Read the full GT Alert, “Employee Retention Tax Credit for Employers under the CARES Act.”

Tax Credit for Emergency Sick Leave and Family Leave Paid by Employers Under the Families First Coronavirus Response Act

Posted in coronavirus, COVID-19, Labor & Employment, Tax Planning

The Families First Coronavirus Response Act (FFCRA), which has been signed into law, requires companies that employ less than 500 employees to pay 80 hours of sick leave and up to 12 weeks of family leave for employees who are required to stay home because of six specific Coronavirus Disease 2019 (COVID-19)-related reasons. This March 20 GT Alert details a company’s requirements to pay the emergency sick leave and family leave to employees. The FFCRA also provides a 100% tax credit to a company for these sick and family leave payments to employees, so that there should be no net cost in making these payments.

Read the full GT Alert: “Tax Credit for Emergency Sick Leave and Family Leave Paid by Employers Under the Families First Coronavirus Response Act.”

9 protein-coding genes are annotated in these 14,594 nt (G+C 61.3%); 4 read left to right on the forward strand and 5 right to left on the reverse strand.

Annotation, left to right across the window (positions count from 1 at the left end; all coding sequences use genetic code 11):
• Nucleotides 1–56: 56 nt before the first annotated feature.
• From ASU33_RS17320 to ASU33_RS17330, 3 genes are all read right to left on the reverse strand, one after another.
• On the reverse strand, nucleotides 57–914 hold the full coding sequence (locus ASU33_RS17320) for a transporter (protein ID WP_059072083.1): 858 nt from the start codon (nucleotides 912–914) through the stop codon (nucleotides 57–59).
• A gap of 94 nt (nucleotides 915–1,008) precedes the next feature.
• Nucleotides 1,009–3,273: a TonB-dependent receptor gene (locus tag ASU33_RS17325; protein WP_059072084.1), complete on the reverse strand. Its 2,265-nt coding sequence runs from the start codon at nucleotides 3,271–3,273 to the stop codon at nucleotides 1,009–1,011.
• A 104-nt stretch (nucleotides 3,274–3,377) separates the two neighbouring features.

GT ALERT – States Revise 2019 Tax Filing Deadlines

Posted in coronavirus, COVID, COVID-19, States Revise 2019 Tax Filing Deadlines, Taxpayers

The Internal Revenue Service (IRS) has extended the filing date for 2019 tax returns from April 15 to July 15.  Several states also have extended filing deadlines and payment due dates for 2019 tax returns because of the Coronavirus Disease 2019 (COVID-19) pandemic.

To read the full alert, click here.

GT ALERT – COVID-19’s Impact on California Property Tax Deadlines and Planning Considerations

Posted in California, California Property Tax Deadlines and Planning Considerations, COVID, COVID-19, Property Tax

The Coronavirus Disease 2019 (COVID-19) crisis has raised questions and concerns about upcoming property tax payment and reporting deadlines in California and whether taxpayers may be entitled to any relief due to a decline in property values. The discussion below addresses these issues.

April 10 Property Tax Payment Deadline

California state legislators, the state controller, the California Association of County Treasurers and Tax Collectors, and various county tax collectors have recently issued statements regarding the impact of the COVID-19 crisis on the April 10 property tax payment deadline.

To read the full alert, click here.